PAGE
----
Eventually, as she developed a personal interest in cigar making, the stogies took up more and more space in her shop. Now, after 40 years, her Up Down Tobacco Store is an institution and one of the premiere smoke shops in the nation.

    But the clubby world of the cigar business was hard to break into. She traveled the globe, spending a lot of time in places like Florida and the Dominican Republic, trying to make the connections she was not born into. She attended trade shows everywhere and, although she was really the only female cigar retailer around at the time, the industry warmed up to her.

    Melendi said she made a big impression every time she went to an industry show or conference by always having an eight-inch cigar in her mouth. She also worked hard at developing the clientele that didn't instantly gravitate to her shop because she was an unknown quantity in the business.

    Gitts regularly holds parties for her customers where they get to sample some of the best she has to offer. She's also held "cigar schools" at her shop to educate her customers about craft and to help lure new customers.

    "The cigar business is different from anything else," said Gitts. "People like to buy them in the same place all the time."

    An expensive idea

    Even with all the right connections, owning a cigar shop is an expensive proposition. Melendi just spent well over $1 million remodeling his store, adding the very latest in air filtration and ventilation to keep his inventory in top condition.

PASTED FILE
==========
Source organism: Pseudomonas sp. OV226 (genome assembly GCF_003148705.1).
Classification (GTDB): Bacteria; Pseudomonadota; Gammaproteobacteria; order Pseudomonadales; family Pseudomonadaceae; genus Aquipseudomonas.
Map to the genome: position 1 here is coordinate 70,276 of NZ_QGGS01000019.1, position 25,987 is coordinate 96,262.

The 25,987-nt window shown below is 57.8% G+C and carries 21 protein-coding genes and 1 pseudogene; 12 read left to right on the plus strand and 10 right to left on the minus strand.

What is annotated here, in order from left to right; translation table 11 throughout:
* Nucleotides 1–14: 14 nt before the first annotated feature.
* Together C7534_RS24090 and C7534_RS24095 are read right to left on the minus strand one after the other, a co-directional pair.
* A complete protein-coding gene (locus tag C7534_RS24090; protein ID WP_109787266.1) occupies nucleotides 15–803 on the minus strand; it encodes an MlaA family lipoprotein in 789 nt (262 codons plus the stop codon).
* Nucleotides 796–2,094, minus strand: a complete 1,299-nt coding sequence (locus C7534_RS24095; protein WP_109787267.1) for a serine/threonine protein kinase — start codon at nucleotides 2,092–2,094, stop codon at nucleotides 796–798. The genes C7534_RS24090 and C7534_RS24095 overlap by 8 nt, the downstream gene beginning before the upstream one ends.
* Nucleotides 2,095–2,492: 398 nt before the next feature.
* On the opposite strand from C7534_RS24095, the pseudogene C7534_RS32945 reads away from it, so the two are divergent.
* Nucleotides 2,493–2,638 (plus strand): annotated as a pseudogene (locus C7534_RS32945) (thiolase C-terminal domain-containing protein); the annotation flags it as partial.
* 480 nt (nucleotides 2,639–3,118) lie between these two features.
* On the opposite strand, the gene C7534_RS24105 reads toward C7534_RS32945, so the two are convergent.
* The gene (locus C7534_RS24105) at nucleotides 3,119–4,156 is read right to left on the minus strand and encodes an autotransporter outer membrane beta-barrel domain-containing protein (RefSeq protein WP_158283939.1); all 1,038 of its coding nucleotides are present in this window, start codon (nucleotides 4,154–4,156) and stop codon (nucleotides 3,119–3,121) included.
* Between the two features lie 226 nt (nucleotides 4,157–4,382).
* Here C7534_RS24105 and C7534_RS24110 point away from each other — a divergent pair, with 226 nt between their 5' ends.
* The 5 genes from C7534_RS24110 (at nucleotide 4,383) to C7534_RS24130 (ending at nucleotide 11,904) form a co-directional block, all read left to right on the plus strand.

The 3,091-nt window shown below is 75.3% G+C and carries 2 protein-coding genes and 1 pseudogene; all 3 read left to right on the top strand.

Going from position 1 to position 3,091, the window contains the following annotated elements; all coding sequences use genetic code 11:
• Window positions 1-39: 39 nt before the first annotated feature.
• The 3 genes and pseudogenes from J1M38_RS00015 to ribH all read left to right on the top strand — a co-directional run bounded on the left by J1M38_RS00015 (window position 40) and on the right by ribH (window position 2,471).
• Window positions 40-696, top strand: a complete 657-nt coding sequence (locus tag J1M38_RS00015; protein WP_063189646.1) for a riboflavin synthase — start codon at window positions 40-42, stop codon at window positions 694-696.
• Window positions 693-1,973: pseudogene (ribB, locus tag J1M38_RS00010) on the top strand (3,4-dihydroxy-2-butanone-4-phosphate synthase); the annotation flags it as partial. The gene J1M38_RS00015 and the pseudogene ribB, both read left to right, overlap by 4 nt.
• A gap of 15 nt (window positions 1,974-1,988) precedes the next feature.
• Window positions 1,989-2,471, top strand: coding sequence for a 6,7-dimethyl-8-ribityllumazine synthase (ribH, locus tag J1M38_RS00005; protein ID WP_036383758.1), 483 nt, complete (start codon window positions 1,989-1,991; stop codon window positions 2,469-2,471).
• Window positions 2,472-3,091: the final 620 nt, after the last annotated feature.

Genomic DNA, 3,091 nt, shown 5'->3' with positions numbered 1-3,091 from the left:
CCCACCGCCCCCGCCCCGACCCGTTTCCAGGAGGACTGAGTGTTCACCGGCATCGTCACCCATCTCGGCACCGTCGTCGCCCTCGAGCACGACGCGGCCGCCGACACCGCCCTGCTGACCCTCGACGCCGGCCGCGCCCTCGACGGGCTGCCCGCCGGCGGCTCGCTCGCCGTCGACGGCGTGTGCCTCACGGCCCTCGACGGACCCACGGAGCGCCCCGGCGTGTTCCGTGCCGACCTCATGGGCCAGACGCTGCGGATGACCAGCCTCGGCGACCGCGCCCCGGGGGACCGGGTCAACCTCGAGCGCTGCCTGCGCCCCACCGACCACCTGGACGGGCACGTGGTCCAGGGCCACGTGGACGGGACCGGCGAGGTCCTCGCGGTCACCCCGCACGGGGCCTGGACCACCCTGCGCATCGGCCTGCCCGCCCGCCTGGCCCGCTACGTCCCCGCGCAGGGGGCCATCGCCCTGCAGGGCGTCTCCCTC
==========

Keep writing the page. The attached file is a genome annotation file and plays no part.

The very bare minimum, he estimated, that anyone would need to open a small shop would be $500,000. Gitts said anyone wanting to open a smoke shop should have at least $2 million to spend. Just the equipment to keep the humidors running can cost up to $20,000, said Gitts.

    The labor costs in running a small shop can be high, too, she said. Maintaining the equipment and caring for the inventory is much more labor intensive than most people believe, she said. It never pays, she added, to take on inexpensive help to keep down costs. She looks for people who love the business and are highly skilled and knowledgeable.

    Most new shop owners probably won't see a profit for at least a year or two while they work on building that ever-important devoted clientele. Once profitable, most shops can expect at least a 15 percent to 20 percent return on their investment.

    "It can be very lucrative when the shop is well run," said Melendi.

    And like many retail businesses, sales are not consistent from year to year. In her best years, Gitts said she has sold up to $5 million worth of cigars.

    Her advice to anyone who wants to try their hand at running a cigar shop: "Don't get into it the way I did. But this is a very exciting business." graphic

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    De La Concha Tobacco Shop





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    Most stock quote data provided by BATS. Market indices are shown in real time, except for the DJIA, which is delayed by two minutes. All times are ET. Disclaimer. Morningstar: © 2018 Morningstar, Inc. All Rights Reserved. Factset: FactSet Research Systems Inc. 2018. All rights reserved. Chicago Mercantile Association: Certain market data is the property of Chicago Mercantile Exchange Inc. and its licensors. All rights reserved. Dow Jones: The Dow Jones branded indices are proprietary to and are calculated, distributed and marketed by DJI Opco, a subsidiary of S&P Dow Jones Indices LLC and have been licensed for use to S&P Opco, LLC and CNN. Standard & Poor's and S&P are registered trademarks of Standard & Poor's Financial Services LLC and Dow Jones is a registered trademark of Dow Jones Trademark Holdings LLC. All content of the Dow Jones branded indices © S&P Dow Jones Indices LLC 2018 and/or its affiliates.